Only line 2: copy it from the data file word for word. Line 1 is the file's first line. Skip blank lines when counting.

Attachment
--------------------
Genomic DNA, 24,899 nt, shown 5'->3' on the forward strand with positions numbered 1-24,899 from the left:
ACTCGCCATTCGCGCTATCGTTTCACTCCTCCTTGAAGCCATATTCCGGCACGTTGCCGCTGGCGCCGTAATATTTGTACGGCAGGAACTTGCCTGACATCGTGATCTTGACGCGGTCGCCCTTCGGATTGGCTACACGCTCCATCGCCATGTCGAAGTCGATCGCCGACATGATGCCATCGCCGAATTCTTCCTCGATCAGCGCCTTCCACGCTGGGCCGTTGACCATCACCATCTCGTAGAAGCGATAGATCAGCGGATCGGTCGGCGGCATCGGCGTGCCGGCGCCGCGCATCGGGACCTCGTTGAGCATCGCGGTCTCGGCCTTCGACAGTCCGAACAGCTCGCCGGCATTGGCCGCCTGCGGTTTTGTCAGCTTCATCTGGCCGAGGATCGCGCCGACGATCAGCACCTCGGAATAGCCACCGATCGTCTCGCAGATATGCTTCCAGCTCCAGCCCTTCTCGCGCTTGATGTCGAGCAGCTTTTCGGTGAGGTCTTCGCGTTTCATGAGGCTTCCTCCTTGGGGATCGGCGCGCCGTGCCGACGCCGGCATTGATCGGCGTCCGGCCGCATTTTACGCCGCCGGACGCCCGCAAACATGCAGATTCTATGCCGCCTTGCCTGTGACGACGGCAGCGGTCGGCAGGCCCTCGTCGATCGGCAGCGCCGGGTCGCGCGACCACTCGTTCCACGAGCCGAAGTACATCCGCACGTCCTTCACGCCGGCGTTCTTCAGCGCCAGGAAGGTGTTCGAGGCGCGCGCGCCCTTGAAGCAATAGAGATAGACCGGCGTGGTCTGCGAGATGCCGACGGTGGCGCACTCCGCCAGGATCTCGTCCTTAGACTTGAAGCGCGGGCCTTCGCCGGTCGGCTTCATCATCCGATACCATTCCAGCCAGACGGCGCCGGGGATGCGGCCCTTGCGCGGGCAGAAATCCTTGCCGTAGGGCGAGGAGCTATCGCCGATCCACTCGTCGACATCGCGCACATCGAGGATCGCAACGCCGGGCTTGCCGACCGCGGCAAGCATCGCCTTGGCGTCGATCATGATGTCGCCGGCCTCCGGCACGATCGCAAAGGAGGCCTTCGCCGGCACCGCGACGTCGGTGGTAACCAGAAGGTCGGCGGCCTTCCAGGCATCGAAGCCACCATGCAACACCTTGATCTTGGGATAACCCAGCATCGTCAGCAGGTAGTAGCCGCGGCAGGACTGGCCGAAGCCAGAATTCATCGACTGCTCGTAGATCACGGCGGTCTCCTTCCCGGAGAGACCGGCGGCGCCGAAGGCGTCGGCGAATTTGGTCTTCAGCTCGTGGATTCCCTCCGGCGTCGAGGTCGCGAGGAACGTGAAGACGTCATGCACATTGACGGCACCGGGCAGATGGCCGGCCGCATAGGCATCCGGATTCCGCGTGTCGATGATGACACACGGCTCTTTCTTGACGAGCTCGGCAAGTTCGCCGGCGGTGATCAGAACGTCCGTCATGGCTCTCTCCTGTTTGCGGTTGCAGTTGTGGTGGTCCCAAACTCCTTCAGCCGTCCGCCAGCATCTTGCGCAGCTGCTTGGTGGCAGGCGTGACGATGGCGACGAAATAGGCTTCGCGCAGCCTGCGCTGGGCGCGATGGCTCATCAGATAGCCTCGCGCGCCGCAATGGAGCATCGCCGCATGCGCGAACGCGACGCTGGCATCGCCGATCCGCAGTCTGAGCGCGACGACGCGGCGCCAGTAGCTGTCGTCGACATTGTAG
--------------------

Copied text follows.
ACTCGCCATTCGCGCTATCGTTTCACTCCTCCTTGAAGCCATATTCCGGCACGTTGCCGCTGGCGCCGTAATATTTGTACGGCAGGAACTTGCCTGACATCGTGATCTTGACGCGGTCGCCCTTCGGATTGGCTACACGCTCCATCGCCATGTCGAAGTCGATCGCCGACATGATGCCATCGCCGAATTCTTCCTCGATCAGCGCCTTCCACGCTGGGCCGTTGACCATCACCATCTCGTAGAAGCGATAGATCAGCGGATCGGTCGGCGGCATCGGCGTGCCGGCGCCGCGCATCGGGACCTCGTTGAGCATCGCGGTCTCGGCCTTCGACAGTCCGAACAGCTCGCCGGCATTGGCCGCCTGCGGTTTTGTCAGCTTCATCTGGCCGAGGATCGCGCCGACGATCAGCACCTCGGAATAGCCACCGATCGTCTCGCAGATATGCTTCCAGCTCCAGCCCTTCTCGCGCTTGATGTCGAGCAGCTTTTCGGTGAGGTCTTCGCGTTTCATGAGGCTTCCTCCTTGGGGATCGGCGCGCCGTGCCGACGCCGGCATTGATCGGCGTCCGGCCGCATTTTACGCCGCCGGACGCCCGCAAACATGCAGATTCTATGCCGCCTTGCCTGTGACGACGGCAGCGGTCGGCAGGCCCTCGTCGATCGGCAGCGCCGGGTCGCGCGACCACTCGTTCCACGAGCCGAAGTACATCCGCACGTCCTTCACGCCGGCGTTCTTCAGCGCCAGGAAGGTGTTCGAGGCGCGCGCGCCCTTGAAGCAATAGAGATAGACCGGCGTGGTCTGCGAGATGCCGACGGTGGCGCACTCCGCCAGGATCTCGTCCTTAGACTTGAAGCGCGGGCCTTCGCCGGTCGGCTTCATCATCCGATACCATTCCAGCCAGACGGCGCCGGGGATGCGGCCCTTGCGCGGGCAGAAATCCTTGCCGTAGGGCGAGGAGCTATCGCCGATCCACTCGTCGACATCGCGCACATCGAGGATCGCAACGCCGGGCTTGCCGACCGCGGCAAGCATCGCCTTGGCGTCGATCATGATGTCGCCGGCCTCCGGCACGATCGCAAAGGAGGCCTTCGCCGGCACCGCGACGTCGGTGGTAACCAGAAGGTCGGCGGCCTTCCAGGCATCGAAGCCACCATGCAACACCTTGATCTTGGGATAACCCAGCATCGTCAGCAGGTAGTAGCCGCGGCAGGACTGGCCGAAGCCAGAATTCATCGACTGCTCGTAGATCACGGCGGTCTCCTTCCCGGAGAGACCGGCGGCGCCGAAGGCGTCGGCGAATTTGGTCTTCAGCTCGTGGATTCCCTCCGGCGTCGAGGTCGCGAGGAACGTGAAGACGTCATGCACATTGACGGCACCGGGCAGATGGCCGGCCGCATAGGCATCCGGATTCCGCGTGTCGATGATGACACACGGCTCTTTCTTGACGAGCTCGGCAAGTTCGCCGGCGGTGATCAGAACGTCCGTCATGGCTCTCTCCTGTTTGCGGTTGCAGTTGTGGTGGTCCCAAACTCCTTCAGCCGTCCGCCAGCATCTTGCGCAGCTGCTTGGTGGCAGGCGTGACGATGGCGACGAAATAGGCTTCGCGCAGCCTGCGCTGGGCGCGATGGCTCATCAGATAGCCTCGCGCGCCGCAATGGAGCATCGCCGCATGCGCGAACGCGACGCTGGCATCGCCGATCCGCAGTCTGAGCGCGACGACGCGGCGCCAGTAGCTGTCGTCGACATTGTAG